Kerberos 4 keys not so random?

[23 February 1996] Researchers at Purdue's COAST laboratory uncovered a significant weakness in the Kerberos Version 4 key server, according to reports circulated on 16 February. CERT advisory CA-96.03, distributed 21 February, confirmed the problem, which concerns only key distribution centers, not clients or servers, and provided patch information. According to the COAST announcement, Steve Lodin and Bryn Dole, graduate students working with Prof. Gene Spafford,
discovered a method whereby someone without privileged access to most implementations of a Kerberos 4 server can nonetheless break secret session keys issued to users. This means that it is possible to gain unauthorized access to distributed services available to a user without knowing that user's password. This method has been demonstrated to work in under 5 minutes, on average, using a typical workstation, and sometimes as quickly as 12 seconds.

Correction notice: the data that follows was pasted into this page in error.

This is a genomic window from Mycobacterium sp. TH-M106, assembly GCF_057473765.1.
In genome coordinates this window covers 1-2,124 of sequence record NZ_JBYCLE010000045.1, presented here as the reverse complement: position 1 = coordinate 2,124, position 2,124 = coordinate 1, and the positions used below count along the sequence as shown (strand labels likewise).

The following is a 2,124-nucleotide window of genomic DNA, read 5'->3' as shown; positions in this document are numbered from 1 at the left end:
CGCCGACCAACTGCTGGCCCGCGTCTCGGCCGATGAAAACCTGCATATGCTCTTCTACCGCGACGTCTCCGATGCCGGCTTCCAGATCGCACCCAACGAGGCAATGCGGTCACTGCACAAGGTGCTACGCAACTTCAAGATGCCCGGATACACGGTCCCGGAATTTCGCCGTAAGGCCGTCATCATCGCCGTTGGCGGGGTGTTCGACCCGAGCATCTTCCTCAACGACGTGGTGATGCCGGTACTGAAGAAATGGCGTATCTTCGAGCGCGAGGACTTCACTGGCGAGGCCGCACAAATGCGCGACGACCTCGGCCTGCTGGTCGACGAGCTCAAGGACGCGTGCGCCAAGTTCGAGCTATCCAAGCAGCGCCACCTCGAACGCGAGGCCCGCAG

The researchers also found that Kerberos Version 5 exhibited a
small, theoretical weakness in Kerberos version 5 that would allow similar access, given some additional information and considerable preliminary computation. Kerberos version 5 does not exhibit the same weakness as described above for Kerberos version 4.
Later reports gave the following timings for cracking session keys:
SPARC 5: average time to crack session key = 26.2 seconds (std dev 14.7 over 223 trials); longest = 48.7 seconds; shortest = .3 seconds.
DEC Alpha: average time = 5.8 seconds with std dev of 3.3; longest = 10.9 seconds; shortest = .2 seconds.